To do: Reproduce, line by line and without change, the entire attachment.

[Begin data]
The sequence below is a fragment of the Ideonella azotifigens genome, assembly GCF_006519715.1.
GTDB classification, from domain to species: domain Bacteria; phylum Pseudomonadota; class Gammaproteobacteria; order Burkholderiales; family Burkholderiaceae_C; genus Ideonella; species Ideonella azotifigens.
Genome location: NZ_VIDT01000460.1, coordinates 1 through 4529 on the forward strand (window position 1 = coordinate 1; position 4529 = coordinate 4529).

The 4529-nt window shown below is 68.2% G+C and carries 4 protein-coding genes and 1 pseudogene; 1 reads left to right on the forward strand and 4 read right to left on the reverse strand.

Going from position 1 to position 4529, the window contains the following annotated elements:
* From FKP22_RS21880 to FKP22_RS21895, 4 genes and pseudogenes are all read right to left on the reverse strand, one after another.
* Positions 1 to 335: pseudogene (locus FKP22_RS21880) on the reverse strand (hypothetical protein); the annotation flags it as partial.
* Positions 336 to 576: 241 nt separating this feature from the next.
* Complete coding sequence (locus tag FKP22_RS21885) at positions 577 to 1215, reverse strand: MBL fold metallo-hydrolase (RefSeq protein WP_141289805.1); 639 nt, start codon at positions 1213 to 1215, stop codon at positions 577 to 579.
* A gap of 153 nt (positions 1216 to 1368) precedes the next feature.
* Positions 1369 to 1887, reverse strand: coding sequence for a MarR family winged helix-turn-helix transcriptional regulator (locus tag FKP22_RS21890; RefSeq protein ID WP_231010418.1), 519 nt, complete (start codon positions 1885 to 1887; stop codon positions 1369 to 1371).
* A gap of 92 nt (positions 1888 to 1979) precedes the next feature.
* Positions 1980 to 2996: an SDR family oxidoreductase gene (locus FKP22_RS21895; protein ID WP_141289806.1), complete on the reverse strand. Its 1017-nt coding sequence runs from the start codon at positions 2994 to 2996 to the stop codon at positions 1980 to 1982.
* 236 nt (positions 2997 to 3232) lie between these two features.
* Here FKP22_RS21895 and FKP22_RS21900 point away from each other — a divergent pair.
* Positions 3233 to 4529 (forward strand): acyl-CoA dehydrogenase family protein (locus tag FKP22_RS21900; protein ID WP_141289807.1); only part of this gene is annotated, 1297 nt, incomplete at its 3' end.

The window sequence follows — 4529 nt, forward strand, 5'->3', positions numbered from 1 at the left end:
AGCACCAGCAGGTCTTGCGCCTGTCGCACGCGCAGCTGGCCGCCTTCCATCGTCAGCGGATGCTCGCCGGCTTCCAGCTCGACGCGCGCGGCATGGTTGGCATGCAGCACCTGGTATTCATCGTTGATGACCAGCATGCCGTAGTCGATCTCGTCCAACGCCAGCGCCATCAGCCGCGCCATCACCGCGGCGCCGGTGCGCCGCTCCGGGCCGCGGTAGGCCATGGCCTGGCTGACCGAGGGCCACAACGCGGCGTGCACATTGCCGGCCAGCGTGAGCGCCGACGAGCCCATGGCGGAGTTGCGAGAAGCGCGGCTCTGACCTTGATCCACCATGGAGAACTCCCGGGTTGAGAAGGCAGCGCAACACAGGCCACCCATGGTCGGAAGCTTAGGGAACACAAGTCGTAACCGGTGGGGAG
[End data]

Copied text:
The sequence below is a fragment of the Ideonella azotifigens genome, assembly GCF_006519715.1.
GTDB classification, from domain to species: domain Bacteria; phylum Pseudomonadota; class Gammaproteobacteria; order Burkholderiales; family Burkholderiaceae_C; genus Ideonella; species Ideonella azotifigens.
Genome location: NZ_VIDT01000460.1, coordinates 1 through 4529 on the forward strand (window position 1 = coordinate 1; position 4529 = coordinate 4529).

The 4529-nt window shown below is 68.2% G+C and carries 4 protein-coding genes and 1 pseudogene; 1 reads left to right on the forward strand and 4 read right to left on the reverse strand.

Going from position 1 to position 4529, the window contains the following annotated elements:
* From FKP22_RS21880 to FKP22_RS21895, 4 genes and pseudogenes are all read right to left on the reverse strand, one after another.
* Positions 1 to 335: pseudogene (locus FKP22_RS21880) on the reverse strand (hypothetical protein); the annotation flags it as partial.
* Positions 336 to 576: 241 nt separating this feature from the next.
* Complete coding sequence (locus tag FKP22_RS21885) at positions 577 to 1215, reverse strand: MBL fold metallo-hydrolase (RefSeq protein WP_141289805.1); 639 nt, start codon at positions 1213 to 1215, stop codon at positions 577 to 579.
* A gap of 153 nt (positions 1216 to 1368) precedes the next feature.
* Positions 1369 to 1887, reverse strand: coding sequence for a MarR family winged helix-turn-helix transcriptional regulator (locus tag FKP22_RS21890; RefSeq protein ID WP_231010418.1), 519 nt, complete (start codon positions 1885 to 1887; stop codon positions 1369 to 1371).
* A gap of 92 nt (positions 1888 to 1979) precedes the next feature.
* Positions 1980 to 2996: an SDR family oxidoreductase gene (locus FKP22_RS21895; protein ID WP_141289806.1), complete on the reverse strand. Its 1017-nt coding sequence runs from the start codon at positions 2994 to 2996 to the stop codon at positions 1980 to 1982.
* 236 nt (positions 2997 to 3232) lie between these two features.
* Here FKP22_RS21895 and FKP22_RS21900 point away from each other — a divergent pair.
* Positions 3233 to 4529 (forward strand): acyl-CoA dehydrogenase family protein (locus tag FKP22_RS21900; protein ID WP_141289807.1); only part of this gene is annotated, 1297 nt, incomplete at its 3' end.

The window sequence follows — 4529 nt, forward strand, 5'->3', positions numbered from 1 at the left end:
AGCACCAGCAGGTCTTGCGCCTGTCGCACGCGCAGCTGGCCGCCTTCCATCGTCAGCGGATGCTCGCCGGCTTCCAGCTCGACGCGCGCGGCATGGTTGGCATGCAGCACCTGGTATTCATCGTTGATGACCAGCATGCCGTAGTCGATCTCGTCCAACGCCAGCGCCATCAGCCGCGCCATCACCGCGGCGCCGGTGCGCCGCTCCGGGCCGCGGTAGGCCATGGCCTGGCTGACCGAGGGCCACAACGCGGCGTGCACATTGCCGGCCAGCGTGAGCGCCGACGAGCCCATGGCGGAGTTGCGAGAAGCGCGGCTCTGACCTTGATCCACCATGGAGAACTCCCGGGTTGAGAAGGCAGCGCAACACAGGCCACCCATGGTCGGAAGCTTAGGGAACACAAGTCGTAACCGGTGGGGAG